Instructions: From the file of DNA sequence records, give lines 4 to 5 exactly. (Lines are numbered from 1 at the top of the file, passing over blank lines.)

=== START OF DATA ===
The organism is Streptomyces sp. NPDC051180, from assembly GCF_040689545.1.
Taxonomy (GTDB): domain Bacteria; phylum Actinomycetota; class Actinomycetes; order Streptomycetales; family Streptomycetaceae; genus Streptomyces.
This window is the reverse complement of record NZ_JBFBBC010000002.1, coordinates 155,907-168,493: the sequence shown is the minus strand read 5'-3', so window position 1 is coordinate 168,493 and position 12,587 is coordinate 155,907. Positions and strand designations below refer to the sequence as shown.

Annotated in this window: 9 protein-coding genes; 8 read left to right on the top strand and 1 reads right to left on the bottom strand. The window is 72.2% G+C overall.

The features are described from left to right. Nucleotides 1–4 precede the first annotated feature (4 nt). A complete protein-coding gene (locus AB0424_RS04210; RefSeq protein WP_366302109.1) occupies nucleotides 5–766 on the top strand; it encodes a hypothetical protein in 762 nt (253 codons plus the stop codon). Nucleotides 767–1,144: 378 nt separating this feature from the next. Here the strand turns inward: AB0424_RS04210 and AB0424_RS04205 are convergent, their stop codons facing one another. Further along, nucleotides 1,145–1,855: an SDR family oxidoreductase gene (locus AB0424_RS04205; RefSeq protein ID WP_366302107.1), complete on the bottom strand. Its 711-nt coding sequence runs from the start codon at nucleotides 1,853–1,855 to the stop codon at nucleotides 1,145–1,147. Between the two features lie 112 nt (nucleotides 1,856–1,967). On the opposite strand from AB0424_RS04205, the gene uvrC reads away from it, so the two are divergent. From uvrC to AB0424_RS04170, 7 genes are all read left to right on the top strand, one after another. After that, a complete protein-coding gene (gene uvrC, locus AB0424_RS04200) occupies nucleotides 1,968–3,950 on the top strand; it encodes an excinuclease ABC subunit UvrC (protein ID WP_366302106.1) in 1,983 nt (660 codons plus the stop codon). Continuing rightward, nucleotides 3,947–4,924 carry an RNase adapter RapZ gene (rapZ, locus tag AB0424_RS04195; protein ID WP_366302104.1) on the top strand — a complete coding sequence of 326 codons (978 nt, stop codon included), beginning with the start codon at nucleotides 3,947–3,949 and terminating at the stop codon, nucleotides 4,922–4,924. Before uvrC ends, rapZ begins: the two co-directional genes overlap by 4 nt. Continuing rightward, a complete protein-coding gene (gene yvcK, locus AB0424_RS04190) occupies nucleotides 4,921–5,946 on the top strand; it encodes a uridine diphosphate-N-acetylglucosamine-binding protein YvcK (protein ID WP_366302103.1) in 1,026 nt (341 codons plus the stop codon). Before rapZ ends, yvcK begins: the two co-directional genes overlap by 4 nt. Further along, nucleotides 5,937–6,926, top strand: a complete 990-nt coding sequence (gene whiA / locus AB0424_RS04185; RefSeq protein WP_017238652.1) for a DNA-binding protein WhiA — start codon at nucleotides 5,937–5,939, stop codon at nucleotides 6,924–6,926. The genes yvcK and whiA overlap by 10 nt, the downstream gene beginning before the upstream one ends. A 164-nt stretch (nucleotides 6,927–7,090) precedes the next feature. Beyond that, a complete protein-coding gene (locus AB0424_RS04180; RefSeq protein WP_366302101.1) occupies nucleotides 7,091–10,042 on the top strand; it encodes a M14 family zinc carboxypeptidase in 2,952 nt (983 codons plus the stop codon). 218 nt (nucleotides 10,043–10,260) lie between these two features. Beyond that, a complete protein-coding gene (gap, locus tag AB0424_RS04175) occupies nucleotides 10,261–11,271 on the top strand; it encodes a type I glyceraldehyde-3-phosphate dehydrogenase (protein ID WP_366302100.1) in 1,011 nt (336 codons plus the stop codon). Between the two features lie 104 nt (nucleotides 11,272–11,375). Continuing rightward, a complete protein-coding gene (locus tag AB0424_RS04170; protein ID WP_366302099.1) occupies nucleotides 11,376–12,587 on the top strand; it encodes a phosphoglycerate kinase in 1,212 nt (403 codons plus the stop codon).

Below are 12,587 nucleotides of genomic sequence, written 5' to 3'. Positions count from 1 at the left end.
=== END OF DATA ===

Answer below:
Annotated in this window: 9 protein-coding genes; 8 read left to right on the top strand and 1 reads right to left on the bottom strand. The window is 72.2% G+C overall.

The features are described from left to right. Nucleotides 1–4 precede the first annotated feature (4 nt). A complete protein-coding gene (locus AB0424_RS04210; RefSeq protein WP_366302109.1) occupies nucleotides 5–766 on the top strand; it encodes a hypothetical protein in 762 nt (253 codons plus the stop codon). Nucleotides 767–1,144: 378 nt separating this feature from the next. Here the strand turns inward: AB0424_RS04210 and AB0424_RS04205 are convergent, their stop codons facing one another. Further along, nucleotides 1,145–1,855: an SDR family oxidoreductase gene (locus AB0424_RS04205; RefSeq protein ID WP_366302107.1), complete on the bottom strand. Its 711-nt coding sequence runs from the start codon at nucleotides 1,853–1,855 to the stop codon at nucleotides 1,145–1,147. Between the two features lie 112 nt (nucleotides 1,856–1,967). On the opposite strand from AB0424_RS04205, the gene uvrC reads away from it, so the two are divergent. From uvrC to AB0424_RS04170, 7 genes are all read left to right on the top strand, one after another. After that, a complete protein-coding gene (gene uvrC, locus AB0424_RS04200) occupies nucleotides 1,968–3,950 on the top strand; it encodes an excinuclease ABC subunit UvrC (protein ID WP_366302106.1) in 1,983 nt (660 codons plus the stop codon). Continuing rightward, nucleotides 3,947–4,924 carry an RNase adapter RapZ gene (rapZ, locus tag AB0424_RS04195; protein ID WP_366302104.1) on the top strand — a complete coding sequence of 326 codons (978 nt, stop codon included), beginning with the start codon at nucleotides 3,947–3,949 and terminating at the stop codon, nucleotides 4,922–4,924. Before uvrC ends, rapZ begins: the two co-directional genes overlap by 4 nt. Continuing rightward, a complete protein-coding gene (gene yvcK, locus AB0424_RS04190) occupies nucleotides 4,921–5,946 on the top strand; it encodes a uridine diphosphate-N-acetylglucosamine-binding protein YvcK (protein ID WP_366302103.1) in 1,026 nt (341 codons plus the stop codon). Before rapZ ends, yvcK begins: the two co-directional genes overlap by 4 nt. Further along, nucleotides 5,937–6,926, top strand: a complete 990-nt coding sequence (gene whiA / locus AB0424_RS04185; RefSeq protein WP_017238652.1) for a DNA-binding protein WhiA — start codon at nucleotides 5,937–5,939, stop codon at nucleotides 6,924–6,926. The genes yvcK and whiA overlap by 10 nt, the downstream gene beginning before the upstream one ends. A 164-nt stretch (nucleotides 6,927–7,090) precedes the next feature. Beyond that, a complete protein-coding gene (locus AB0424_RS04180; RefSeq protein WP_366302101.1) occupies nucleotides 7,091–10,042 on the top strand; it encodes a M14 family zinc carboxypeptidase in 2,952 nt (983 codons plus the stop codon). 218 nt (nucleotides 10,043–10,260) lie between these two features. Beyond that, a complete protein-coding gene (gap, locus tag AB0424_RS04175) occupies nucleotides 10,261–11,271 on the top strand; it encodes a type I glyceraldehyde-3-phosphate dehydrogenase (protein ID WP_366302100.1) in 1,011 nt (336 codons plus the stop codon). Between the two features lie 104 nt (nucleotides 11,272–11,375). Continuing rightward, a complete protein-coding gene (locus tag AB0424_RS04170; protein ID WP_366302099.1) occupies nucleotides 11,376–12,587 on the top strand; it encodes a phosphoglycerate kinase in 1,212 nt (403 codons plus the stop codon).